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  4. Abstract

    The ability to reconstitute natural glycosylation pathways or prototype entirely new ones from scratch is hampered by the limited availability of functional glycoenzymes, many of which are membrane proteins that fail to express in heterologous hosts. Here, we describe a strategy for topologically converting membrane-bound glycosyltransferases (GTs) into water soluble biocatalysts, which are expressed at high levels in the cytoplasm of living cells with retention of biological activity. We demonstrate the universality of the approach through facile production of 98 difficult-to-express GTs, predominantly of human origin, across several commonly used expression platforms. Using a subset of these water-soluble enzymes, we perform structural remodeling of both free and protein-linked glycans including those found on the monoclonal antibody therapeutic trastuzumab. Overall, our strategy for rationally redesigning GTs provides an effective and versatile biosynthetic route to large quantities of diverse, enzymatically active GTs, which should find use in structure-function studies as well as in biochemical and biomedical applications involving complex glycomolecules.

     
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  5. null (Ed.)
    Abstract Cell-free gene expression (CFE) systems from crude cellular extracts have attracted much attention for biomanufacturing and synthetic biology. However, activating membrane-dependent functionality of cell-derived vesicles in bacterial CFE systems has been limited. Here, we address this limitation by characterizing native membrane vesicles in Escherichia coli- based CFE extracts and describing methods to enrich vesicles with heterologous, membrane-bound machinery. As a model, we focus on bacterial glycoengineering. We first use multiple, orthogonal techniques to characterize vesicles and show how extract processing methods can be used to increase concentrations of membrane vesicles in CFE systems. Then, we show that extracts enriched in vesicle number also display enhanced concentrations of heterologous membrane protein cargo. Finally, we apply our methods to enrich membrane-bound oligosaccharyltransferases and lipid-linked oligosaccharides for improving cell-free N- linked and O -linked glycoprotein synthesis. We anticipate that these methods will facilitate on-demand glycoprotein production and enable new CFE systems with membrane-associated activities.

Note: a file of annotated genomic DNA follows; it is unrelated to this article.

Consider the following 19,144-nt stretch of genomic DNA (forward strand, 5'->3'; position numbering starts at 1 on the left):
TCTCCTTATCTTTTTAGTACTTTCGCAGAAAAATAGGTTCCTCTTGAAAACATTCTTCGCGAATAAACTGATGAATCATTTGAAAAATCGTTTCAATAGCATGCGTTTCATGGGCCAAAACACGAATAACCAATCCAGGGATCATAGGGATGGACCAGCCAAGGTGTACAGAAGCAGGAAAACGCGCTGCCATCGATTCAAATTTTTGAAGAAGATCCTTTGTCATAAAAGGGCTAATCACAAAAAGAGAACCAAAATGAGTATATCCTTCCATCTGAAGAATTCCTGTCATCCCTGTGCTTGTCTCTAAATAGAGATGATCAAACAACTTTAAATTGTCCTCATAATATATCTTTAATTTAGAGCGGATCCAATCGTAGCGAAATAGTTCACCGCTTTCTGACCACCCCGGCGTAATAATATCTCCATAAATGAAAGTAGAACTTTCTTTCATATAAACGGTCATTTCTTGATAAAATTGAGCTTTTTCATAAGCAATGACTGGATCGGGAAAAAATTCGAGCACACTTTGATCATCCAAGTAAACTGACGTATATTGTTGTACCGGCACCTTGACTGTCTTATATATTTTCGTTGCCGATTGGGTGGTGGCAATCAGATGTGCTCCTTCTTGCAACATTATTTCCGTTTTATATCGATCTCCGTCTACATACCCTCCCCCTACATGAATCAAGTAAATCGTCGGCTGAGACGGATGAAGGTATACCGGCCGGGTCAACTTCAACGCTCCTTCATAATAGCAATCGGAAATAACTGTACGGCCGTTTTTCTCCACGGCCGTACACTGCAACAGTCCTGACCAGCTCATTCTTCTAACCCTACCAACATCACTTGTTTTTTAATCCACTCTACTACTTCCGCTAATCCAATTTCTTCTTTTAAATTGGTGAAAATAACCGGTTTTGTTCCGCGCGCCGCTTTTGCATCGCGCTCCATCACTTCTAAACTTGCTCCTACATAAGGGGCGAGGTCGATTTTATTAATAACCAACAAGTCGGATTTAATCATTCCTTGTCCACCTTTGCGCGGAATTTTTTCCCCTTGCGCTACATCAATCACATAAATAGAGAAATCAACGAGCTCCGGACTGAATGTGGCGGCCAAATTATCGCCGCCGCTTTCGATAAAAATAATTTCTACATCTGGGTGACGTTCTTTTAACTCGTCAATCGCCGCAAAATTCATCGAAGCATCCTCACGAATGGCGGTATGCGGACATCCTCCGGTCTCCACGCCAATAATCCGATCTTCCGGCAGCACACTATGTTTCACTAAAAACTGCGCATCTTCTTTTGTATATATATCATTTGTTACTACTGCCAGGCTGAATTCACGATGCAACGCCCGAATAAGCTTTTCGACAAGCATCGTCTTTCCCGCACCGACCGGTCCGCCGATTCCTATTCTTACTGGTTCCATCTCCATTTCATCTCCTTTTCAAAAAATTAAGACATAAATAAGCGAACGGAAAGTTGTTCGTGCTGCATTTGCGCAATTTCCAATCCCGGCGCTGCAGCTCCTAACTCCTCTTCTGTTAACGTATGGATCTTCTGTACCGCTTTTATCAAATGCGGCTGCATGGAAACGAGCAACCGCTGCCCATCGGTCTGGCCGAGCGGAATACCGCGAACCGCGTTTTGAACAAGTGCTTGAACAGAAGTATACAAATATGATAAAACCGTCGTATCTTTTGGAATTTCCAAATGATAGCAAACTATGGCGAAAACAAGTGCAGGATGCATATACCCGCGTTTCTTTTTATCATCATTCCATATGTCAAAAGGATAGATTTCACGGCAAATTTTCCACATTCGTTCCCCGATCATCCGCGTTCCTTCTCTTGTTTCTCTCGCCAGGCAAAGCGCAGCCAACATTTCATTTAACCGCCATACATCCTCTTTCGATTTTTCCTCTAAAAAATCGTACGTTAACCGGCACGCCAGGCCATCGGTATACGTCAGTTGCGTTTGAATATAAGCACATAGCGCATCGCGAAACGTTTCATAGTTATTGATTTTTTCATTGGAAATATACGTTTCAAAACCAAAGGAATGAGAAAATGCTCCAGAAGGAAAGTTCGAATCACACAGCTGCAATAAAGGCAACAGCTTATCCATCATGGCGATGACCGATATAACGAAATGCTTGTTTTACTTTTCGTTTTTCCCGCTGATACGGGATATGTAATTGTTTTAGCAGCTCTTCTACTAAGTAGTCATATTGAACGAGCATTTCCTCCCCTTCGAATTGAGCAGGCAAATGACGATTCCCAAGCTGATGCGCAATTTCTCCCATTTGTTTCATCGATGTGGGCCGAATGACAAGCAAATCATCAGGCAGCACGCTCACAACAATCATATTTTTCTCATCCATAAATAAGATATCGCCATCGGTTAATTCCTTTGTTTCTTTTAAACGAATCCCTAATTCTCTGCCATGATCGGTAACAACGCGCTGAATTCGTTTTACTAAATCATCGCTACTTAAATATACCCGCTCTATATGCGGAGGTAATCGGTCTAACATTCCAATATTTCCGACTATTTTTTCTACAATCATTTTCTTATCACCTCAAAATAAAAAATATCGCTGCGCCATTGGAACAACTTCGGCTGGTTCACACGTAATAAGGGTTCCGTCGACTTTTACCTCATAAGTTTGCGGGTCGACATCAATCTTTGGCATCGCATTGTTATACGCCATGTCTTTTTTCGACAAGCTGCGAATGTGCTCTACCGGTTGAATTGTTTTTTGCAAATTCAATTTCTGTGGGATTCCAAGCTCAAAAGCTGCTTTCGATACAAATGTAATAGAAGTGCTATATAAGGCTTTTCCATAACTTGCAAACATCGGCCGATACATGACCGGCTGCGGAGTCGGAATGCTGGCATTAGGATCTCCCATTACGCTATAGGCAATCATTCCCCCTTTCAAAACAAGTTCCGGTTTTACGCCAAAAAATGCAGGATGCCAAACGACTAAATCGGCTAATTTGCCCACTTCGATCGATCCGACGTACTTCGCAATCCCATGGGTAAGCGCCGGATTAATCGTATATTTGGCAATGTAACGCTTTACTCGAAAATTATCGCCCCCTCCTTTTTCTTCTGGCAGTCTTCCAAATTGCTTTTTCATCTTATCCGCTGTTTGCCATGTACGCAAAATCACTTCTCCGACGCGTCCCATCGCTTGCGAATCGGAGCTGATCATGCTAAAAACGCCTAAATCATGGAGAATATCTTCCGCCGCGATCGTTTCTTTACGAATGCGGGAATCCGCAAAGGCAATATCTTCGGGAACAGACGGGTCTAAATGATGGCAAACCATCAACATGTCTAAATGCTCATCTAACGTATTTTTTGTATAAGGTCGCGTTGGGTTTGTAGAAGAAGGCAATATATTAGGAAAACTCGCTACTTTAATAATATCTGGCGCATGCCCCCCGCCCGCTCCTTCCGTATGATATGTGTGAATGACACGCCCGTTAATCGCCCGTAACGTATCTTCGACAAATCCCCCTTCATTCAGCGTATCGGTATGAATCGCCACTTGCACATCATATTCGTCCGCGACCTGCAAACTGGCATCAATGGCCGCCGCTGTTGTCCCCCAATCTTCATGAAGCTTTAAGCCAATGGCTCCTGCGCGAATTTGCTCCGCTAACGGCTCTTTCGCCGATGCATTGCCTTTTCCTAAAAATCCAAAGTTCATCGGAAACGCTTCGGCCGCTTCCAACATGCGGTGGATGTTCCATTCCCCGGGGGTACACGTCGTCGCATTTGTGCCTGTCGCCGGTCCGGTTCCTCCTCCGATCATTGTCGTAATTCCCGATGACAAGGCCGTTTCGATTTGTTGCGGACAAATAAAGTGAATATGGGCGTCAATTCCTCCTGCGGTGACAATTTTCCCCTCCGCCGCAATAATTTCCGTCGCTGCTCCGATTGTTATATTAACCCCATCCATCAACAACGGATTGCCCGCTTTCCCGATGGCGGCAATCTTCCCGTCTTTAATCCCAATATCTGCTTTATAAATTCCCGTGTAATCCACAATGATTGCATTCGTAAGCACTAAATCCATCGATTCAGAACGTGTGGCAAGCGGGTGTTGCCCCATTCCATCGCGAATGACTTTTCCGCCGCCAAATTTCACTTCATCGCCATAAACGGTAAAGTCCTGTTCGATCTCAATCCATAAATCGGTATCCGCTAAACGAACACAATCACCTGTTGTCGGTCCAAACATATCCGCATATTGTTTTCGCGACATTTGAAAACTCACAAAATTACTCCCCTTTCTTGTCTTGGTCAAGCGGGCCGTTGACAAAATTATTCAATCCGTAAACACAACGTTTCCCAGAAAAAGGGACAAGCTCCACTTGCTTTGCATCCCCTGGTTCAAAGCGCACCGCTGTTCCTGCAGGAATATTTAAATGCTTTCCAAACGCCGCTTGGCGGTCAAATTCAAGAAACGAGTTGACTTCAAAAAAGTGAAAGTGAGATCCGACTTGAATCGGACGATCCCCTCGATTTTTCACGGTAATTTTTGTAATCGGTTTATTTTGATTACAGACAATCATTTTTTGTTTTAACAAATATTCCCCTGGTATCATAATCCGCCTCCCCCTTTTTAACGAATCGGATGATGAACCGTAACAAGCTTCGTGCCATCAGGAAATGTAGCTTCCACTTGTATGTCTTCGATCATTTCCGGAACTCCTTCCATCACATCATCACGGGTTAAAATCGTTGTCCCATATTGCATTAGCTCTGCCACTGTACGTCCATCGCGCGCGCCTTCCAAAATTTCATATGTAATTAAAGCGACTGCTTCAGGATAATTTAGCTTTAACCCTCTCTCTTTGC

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  6. null (Ed.)
    Conjugate vaccines are among the most effective methods for preventing bacterial infections. However, existing manufacturing approaches limit access to conjugate vaccines due to centralized production and cold chain distribution requirements. To address these limitations, we developed a modular technology for in vitro conjugate vaccine expression (iVAX) in portable, freeze-dried lysates from detoxified, nonpathogenic Escherichia coli. Upon rehydration, iVAX reactions synthesize clinically relevant doses of conjugate vaccines against diverse bacterial pathogens in 1 hour. We show that iVAX-synthesized vaccines against Francisella tularensis subsp. tularensis (type A) strain Schu S4 protected mice from lethal intranasal F. tularensis challenge. The iVAX platform promises to accelerate development of new conjugate vaccines with increased access through refrigeration-independent distribution and portable production.